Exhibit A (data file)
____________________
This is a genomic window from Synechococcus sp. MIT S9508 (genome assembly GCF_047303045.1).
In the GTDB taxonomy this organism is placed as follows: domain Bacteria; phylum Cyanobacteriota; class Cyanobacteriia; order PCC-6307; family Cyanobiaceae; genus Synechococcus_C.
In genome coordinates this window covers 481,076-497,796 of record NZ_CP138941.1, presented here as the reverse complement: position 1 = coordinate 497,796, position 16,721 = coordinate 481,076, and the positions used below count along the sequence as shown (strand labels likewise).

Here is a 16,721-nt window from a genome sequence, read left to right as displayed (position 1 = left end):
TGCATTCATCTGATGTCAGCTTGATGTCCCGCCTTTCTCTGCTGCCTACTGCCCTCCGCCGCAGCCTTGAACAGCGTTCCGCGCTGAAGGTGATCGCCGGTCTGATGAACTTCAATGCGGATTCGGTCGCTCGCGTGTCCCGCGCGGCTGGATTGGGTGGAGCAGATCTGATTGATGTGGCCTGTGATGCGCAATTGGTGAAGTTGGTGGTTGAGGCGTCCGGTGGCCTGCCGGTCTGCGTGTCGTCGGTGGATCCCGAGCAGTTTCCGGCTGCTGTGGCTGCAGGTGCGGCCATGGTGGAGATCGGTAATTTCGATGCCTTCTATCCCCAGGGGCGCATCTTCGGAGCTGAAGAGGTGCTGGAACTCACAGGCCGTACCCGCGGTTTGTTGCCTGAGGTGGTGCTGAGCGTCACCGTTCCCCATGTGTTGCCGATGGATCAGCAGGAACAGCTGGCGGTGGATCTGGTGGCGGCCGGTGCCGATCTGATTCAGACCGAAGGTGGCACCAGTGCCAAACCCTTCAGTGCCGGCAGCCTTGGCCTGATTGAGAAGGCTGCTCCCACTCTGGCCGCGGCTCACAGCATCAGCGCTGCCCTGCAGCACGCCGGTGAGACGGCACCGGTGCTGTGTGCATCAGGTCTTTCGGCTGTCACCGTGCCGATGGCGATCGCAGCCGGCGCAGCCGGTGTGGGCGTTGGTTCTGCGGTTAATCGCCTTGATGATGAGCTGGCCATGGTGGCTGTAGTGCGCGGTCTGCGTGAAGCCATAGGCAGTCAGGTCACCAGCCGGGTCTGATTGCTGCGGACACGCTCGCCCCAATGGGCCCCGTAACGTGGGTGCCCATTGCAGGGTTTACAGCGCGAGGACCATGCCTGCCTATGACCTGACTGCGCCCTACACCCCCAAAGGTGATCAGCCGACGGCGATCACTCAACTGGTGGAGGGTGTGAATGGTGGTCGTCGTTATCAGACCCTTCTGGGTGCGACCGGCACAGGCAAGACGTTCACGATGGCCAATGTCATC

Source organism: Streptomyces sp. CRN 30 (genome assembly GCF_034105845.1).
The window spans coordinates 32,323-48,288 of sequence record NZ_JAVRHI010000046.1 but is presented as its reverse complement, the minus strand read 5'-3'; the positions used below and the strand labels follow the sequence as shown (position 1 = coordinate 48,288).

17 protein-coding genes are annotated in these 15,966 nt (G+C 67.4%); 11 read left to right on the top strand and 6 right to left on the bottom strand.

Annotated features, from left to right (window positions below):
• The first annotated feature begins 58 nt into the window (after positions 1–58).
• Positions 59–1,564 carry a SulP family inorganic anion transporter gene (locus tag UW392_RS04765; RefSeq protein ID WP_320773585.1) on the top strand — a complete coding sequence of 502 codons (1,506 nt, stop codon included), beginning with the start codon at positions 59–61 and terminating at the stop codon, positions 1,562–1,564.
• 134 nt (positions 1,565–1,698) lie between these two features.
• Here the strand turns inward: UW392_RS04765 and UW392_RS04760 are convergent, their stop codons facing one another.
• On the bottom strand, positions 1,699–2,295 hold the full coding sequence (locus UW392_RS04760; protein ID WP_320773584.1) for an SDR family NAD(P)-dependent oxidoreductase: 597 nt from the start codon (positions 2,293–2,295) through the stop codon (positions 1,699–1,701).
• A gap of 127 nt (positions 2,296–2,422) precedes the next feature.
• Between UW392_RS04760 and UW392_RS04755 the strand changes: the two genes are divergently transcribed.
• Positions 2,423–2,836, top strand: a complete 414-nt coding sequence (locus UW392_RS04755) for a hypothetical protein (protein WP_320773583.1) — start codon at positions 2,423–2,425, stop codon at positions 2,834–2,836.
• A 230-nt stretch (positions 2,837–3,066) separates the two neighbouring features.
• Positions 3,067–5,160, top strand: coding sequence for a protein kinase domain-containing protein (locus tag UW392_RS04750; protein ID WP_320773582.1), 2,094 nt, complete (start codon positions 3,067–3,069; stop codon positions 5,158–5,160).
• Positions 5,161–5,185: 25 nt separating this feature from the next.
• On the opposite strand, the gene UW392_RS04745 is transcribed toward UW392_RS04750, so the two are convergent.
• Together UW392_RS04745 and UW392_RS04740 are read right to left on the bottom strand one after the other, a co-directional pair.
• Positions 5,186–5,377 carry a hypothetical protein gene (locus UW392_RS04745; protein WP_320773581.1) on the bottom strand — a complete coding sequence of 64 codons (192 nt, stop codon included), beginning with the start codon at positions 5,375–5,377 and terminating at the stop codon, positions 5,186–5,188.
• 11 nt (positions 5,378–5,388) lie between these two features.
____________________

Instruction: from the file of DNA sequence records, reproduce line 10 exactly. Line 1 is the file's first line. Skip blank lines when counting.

• The first annotated feature begins 58 nt into the window (after positions 1–58).